The sleeve to the elbow, the length of the skirt below the knee, the neck to the box, the crystal stockings, the court shoes and, as a culmination, the mantilla on a tortoiseshell comb. All rigorous black. These unwritten rules have governed the clothing of women who dress in mantillas during Holy Week for decades. An “obsolete” protocol, in the opinion of Raquel Revuelta, director of the Doble Erre fashion agency, one of the promoters of the Sí Mantilla project that was born in 2018 and with which designers and artisans, in collaboration with the Seville City Council, pursue review the clothing of this tradition to incorporate new young people
Historic businesses are reeling due to the
pandemic Qlamenco, an Andalusian association of flamenco fashion and crafts, participates in this initiative with the designs of six creators, the accessories firm Fina Estampa and the Juan Foronda shawl and mantilla factory. Bold proposals with transparencies, flared skirts, lantern sleeves, jet embroidery and even a good neckline with which the creators have reinterpreted the canons of mourning clothing that women have worn for generations in the Easter processions. The blankets of Juan Foronda, a Sevillian company that has been operating since 1923, have been the common denominator in the proposals of Francisco Tamaral, Antonio Gutiérrez, Gil Ortiz, Atelier Rima, Yolanda Rivas and Carmen Latorre. A dozen models that could be seen in the streets of the center of Seville, from the Santa Cruz neighborhood to the cathedral, last Friday and that will go out again on the 8th, in a tribute to the April Fair that It will not be held due to the pandemic either.
The appointment with the festive mantillas, the white ones and the raw ones, will continue on April 8 with the Origin and evolution of the mantilla in society conference at the headquarters of the Cajasol Foundation. In addition to a round table in which experts in the field will participate, there will be a practical class to learn how to put on the mantilla and a photographic exhibition. The program will end with a tour of women wearing the white mantilla in a horse-drawn carriage through the city center.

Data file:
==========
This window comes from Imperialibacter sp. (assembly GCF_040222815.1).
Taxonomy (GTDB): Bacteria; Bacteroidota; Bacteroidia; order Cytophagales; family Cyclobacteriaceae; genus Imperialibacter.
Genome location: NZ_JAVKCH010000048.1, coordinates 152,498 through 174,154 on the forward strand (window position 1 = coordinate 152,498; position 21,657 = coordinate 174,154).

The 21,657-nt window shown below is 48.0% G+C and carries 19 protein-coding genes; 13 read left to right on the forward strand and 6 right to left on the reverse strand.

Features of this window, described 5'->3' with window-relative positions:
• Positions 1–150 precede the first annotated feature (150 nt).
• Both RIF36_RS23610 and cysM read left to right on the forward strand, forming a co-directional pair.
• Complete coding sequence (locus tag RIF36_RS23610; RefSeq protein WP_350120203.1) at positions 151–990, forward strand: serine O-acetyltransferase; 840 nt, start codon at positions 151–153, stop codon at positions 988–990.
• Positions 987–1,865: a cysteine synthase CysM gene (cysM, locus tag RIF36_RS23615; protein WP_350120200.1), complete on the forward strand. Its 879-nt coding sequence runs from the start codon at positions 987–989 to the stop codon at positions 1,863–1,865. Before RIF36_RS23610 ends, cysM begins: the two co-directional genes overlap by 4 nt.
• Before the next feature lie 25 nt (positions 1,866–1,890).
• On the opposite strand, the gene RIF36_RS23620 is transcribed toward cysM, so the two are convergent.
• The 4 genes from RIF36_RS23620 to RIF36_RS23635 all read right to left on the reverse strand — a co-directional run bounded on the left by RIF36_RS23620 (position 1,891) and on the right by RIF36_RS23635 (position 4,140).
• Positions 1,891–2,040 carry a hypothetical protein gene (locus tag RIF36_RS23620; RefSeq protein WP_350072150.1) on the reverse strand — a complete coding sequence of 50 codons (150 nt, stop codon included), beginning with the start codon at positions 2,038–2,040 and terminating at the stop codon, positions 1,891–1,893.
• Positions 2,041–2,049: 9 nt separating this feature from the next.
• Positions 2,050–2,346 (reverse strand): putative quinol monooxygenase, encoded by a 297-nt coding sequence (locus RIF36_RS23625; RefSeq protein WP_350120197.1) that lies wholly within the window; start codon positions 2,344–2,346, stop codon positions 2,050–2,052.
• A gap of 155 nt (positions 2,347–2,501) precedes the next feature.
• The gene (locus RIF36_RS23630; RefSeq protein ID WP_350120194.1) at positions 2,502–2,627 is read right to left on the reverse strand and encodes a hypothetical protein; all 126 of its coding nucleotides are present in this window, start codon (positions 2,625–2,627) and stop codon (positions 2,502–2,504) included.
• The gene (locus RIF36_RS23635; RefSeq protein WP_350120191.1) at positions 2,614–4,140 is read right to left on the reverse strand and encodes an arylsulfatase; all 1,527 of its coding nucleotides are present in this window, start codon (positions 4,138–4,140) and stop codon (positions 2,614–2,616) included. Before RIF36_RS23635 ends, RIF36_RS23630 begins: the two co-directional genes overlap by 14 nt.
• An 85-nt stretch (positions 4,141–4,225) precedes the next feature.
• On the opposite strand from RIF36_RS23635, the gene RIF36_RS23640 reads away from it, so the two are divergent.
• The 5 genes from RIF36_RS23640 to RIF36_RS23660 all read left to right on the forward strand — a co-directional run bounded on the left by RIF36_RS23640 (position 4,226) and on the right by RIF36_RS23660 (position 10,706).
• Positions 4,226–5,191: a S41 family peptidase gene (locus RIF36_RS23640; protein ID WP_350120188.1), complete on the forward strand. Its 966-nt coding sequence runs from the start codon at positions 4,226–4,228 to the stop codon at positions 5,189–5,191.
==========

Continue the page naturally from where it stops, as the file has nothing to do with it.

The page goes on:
“Our mantillas are made in the towns of Granada, Seville and Ciudad Real. There are many kinds of them, from those of chantilly, the lightest lace embroidered with floral or geometric motifs; lace, which are usually thicker, or tulle. It is a garment that has little use, the black is used at Easter or weddings and the white and raw to go to the bulls, weddings or wedding dresses. There are designers who ask us to make some colors, but they are exceptions, ”said Juan Foronda, the third generation at the helm of the business that also manufactures Manila shawls, their star product. The mantilla can be made by machine and cost about 60 euros or embroidered by hand with natural silk and reach up to 4,000 euros.
Models dressed with the mantillas of Juan Foronda, on Mateos Gago street in Seville.Ernesto Castilla
Dressing in a mantilla, that is attached to a comb, usually made of tortoiseshell over a bow, is a tradition that is maintained in some families, but fewer and fewer young women are willing to keep this official mourning for the death of Christ. To encourage them, Raquel Revuelta and Qlamenco devised this project, which this year is organized under the motto: “La mantilla. Seville from pain to joy ”, and that in 2020 it was not celebrated because of the coronavirus. Friday's walk, animated by the brass band Air Brass Quintet, was the first to take the mantillas out to the streets in a year that, like the previous one, will not have processions. What will be seen, and the City Council is encouraging it, is many women dressed in mantillas to go to the temples in which the processional images have been exhibited. And at whose doors you can see long queues of the faithful, at least contemplate the images in their parishes.
“We want to revitalize our crafts and show young women that they can wear a mantilla and be fashionable, they don't need to dress like their grandmothers ”, said Pedro González, president of Qlamenco. Juan Francisco Gil Ortiz (Almonte, Huelva, 27 years old) is the youngest of the designers and habitually dedicates himself to the flamenco dress, a sector that at the moment is completely stopped. “In a month I will present, for the first time, a wedding collection. Something I've done before, but only on request ”, commented the designer who has presented a low-cut tight dress that ends with a large puffed ruffle.